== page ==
Enjoying ad-free content?
Since July 1, 2024, we have disabled all ads to improve your reading experience.
This commitment costs us $10,000 a month. Your support can help us fill the gap.
Support us
Our journalism is banned in Russia. We need your help to keep providing you with the truth.

Ex-Premier Of Ukraine Accused of Murder

KIEV — Ukraine's chief prosecutor accused jailed opposition leader Yulia Tymoshenko of ordering the killing of a business rival 16 years ago, dealing a new blow to the former prime minister, who the West says is the victim of a political vendetta.

The announcement came  Friday after a court adjourned a second trial against Tymoshenko for tax evasion and her defense counsel warned that her health had declined to a "critical" level. Tymoshenko is already serving a seven-year jail sentence for abuse of office, meted out in October 2011.

She and Western governments say she is the victim of a witch hunt by the leadership of President Viktor Yanukovych, who narrowly beat her in a run-off for the presidency in February 2010.

Political enemies of the 52-year-old politician have indicated for a year that another case was building against her over the killing of Yevhen Shcherban, a deputy and businessman who died in a hail of bullets in 1996 as he stepped from a plane.

But the announcement by state prosecutor Viktor Pshonka that Tymoshenko, a powerful gas trader in the 1990s, had conspired with a former prime minister, Pavlo Lazarenko, in ordering a $2.8 million "hit" against Shcherban came as a surprise. If convicted she could face life imprisonment, Pshonka said in remarks carried by Interfax.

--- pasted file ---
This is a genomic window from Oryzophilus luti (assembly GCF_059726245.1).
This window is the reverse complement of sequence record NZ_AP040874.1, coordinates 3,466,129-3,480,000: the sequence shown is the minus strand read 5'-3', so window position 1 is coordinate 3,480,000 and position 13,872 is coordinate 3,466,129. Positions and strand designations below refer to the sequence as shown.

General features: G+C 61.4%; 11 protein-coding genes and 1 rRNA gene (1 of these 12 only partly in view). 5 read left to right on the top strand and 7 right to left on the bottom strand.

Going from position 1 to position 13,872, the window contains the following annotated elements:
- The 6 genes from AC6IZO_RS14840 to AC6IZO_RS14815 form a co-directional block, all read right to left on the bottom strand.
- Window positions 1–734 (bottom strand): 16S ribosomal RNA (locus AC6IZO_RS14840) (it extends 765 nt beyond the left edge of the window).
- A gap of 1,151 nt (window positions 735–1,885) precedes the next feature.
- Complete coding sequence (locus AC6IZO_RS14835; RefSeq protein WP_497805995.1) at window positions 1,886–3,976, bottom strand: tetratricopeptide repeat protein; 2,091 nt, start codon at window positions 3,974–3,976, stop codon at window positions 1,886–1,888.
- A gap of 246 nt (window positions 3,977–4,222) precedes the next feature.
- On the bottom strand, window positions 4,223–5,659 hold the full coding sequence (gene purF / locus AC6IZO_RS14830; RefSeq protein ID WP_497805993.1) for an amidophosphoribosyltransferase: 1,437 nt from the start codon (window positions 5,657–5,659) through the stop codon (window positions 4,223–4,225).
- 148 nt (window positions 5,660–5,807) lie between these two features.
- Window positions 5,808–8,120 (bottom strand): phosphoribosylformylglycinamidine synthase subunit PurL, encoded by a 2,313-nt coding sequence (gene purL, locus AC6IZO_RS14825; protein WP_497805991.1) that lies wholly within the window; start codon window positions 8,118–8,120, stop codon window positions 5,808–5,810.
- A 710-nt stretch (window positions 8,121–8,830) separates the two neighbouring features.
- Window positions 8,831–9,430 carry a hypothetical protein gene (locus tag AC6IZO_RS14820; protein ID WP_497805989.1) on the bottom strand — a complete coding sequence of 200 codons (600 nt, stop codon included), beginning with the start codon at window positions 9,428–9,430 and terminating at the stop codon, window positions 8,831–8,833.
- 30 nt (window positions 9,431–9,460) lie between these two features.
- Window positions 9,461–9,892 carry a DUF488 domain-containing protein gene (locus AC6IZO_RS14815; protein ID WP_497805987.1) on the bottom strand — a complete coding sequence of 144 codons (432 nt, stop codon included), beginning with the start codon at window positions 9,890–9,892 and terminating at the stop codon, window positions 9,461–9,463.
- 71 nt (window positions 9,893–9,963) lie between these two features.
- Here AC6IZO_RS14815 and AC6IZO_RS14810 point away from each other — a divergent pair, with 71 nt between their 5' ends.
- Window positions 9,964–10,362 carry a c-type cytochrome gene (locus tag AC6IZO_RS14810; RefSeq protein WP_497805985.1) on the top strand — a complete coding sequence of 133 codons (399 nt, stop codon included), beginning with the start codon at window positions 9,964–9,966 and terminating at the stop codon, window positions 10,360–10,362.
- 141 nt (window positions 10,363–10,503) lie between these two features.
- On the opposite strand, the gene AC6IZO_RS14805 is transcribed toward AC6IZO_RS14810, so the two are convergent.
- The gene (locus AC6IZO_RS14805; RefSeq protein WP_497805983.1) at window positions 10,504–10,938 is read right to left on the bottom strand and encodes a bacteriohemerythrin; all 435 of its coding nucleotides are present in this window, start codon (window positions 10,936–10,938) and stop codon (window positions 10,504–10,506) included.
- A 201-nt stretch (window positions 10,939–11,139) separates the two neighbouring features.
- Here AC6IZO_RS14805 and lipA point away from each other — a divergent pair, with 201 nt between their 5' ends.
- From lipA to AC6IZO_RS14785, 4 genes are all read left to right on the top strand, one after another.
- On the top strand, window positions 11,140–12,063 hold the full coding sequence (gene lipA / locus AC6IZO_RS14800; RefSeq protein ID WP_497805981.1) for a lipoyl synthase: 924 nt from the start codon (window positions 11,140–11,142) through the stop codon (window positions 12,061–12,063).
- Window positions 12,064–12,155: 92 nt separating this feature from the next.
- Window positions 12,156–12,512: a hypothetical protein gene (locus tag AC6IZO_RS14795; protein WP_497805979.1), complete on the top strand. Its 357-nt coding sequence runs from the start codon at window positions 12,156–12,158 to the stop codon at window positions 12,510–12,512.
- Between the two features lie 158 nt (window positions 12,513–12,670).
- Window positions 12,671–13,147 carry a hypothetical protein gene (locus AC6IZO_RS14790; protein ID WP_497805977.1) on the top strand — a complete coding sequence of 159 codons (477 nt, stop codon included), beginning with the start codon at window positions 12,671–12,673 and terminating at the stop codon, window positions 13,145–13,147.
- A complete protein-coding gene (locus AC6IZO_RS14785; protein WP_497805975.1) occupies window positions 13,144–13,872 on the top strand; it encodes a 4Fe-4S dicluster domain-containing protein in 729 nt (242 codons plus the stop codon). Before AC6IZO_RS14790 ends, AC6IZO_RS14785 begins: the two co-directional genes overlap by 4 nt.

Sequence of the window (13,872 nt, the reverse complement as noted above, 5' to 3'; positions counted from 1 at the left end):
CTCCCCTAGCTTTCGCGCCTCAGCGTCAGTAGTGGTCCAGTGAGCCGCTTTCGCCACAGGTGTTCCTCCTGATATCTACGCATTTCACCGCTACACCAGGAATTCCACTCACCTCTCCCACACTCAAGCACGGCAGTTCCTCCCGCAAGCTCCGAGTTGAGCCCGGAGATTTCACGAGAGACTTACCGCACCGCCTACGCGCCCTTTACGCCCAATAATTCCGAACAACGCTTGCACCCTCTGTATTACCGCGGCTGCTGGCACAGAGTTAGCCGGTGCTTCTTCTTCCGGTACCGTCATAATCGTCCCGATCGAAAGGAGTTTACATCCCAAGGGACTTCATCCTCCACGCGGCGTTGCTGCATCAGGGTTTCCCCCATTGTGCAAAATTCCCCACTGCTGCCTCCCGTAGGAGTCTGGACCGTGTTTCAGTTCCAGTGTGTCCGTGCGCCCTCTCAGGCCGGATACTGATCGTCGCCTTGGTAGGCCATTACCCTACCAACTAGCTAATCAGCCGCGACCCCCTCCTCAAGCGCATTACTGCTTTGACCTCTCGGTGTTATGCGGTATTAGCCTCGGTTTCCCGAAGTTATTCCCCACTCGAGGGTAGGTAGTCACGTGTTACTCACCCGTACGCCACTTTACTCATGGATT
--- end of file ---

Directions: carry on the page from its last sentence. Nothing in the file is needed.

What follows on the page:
"The material that has been assembled in the pretrial investigation testifies to the fact that Tymoshenko indeed ordered the killing together with Lazarenko. Today investigators went to Tymoshenko to present her with the suspicions about the crime," Pshonka said.

Lazarenko was jailed for nine years in the United States for fraud and money laundering. He served his sentence but is still in detention in the United States over immigration issues.

Jailed in October 2011 on charges of abuse of office linked with a 2009 gas deal she brokered with Russia as prime minister, Tymoshenko has spent much time hospitalized for back trouble, causing her second trial to be postponed repeatedly.

At an emotional press conference  Friday, her defense lawyer Serhiy Vlasenko said: "Yulia Tymoshenko's health condition is worsening sharply." Looking shaken after visiting her in hospital, Vlasenko said he had found her lying in the shower room in her quarters.

"When I entered, I thought she had died. For two minutes, she couldn't recognize me. I had to call for the head doctor. I am not an expert, but in my opinion the situation is critical," he said. He did not provide more details of her condition.

Shcherban's killing followed several other murders in Donetsk, including a soccer stadium bombing that killed the owner of Shakhtar Donetsk club, and led to a realignment of political and business alliances in the key steel and coal-producing region. Back then, both Tymoshenko and Yanukovych were big players in a turbulent region, which seethed with intrigue and where fortunes were made and lost in murky dealings ranging from sales of state assets to protection rackets, extortion and theft.

Pshonka said in May last year that investigators were trawling through evidence in the case, including new testimony from the dead man's son.

Ruslan Shcherban was 19 at the time and survived the attack by hiding under a car, but he emerged last year to say he had evidence implicating Tymoshenko.

Related articles:

… we have a small favor to ask. As you may have heard, The Moscow Times, an independent news source for over 30 years, has been unjustly branded as a "foreign agent" by the Russian government. This blatant attempt to silence our voice is a direct assault on the integrity of journalism and the values we hold dear.

We, the journalists of The Moscow Times, refuse to be silenced. Our commitment to providing accurate and unbiased reporting on Russia remains unshaken. But we need your help to continue our critical mission.

Your support, no matter how small, makes a world of difference. If you can, please support us monthly starting from just $2. It's quick to set up, and you can be confident that you're making a significant impact every month by supporting open, independent journalism. Thank you.

paiment methods
Not ready to support today?
Remind me later.

Read more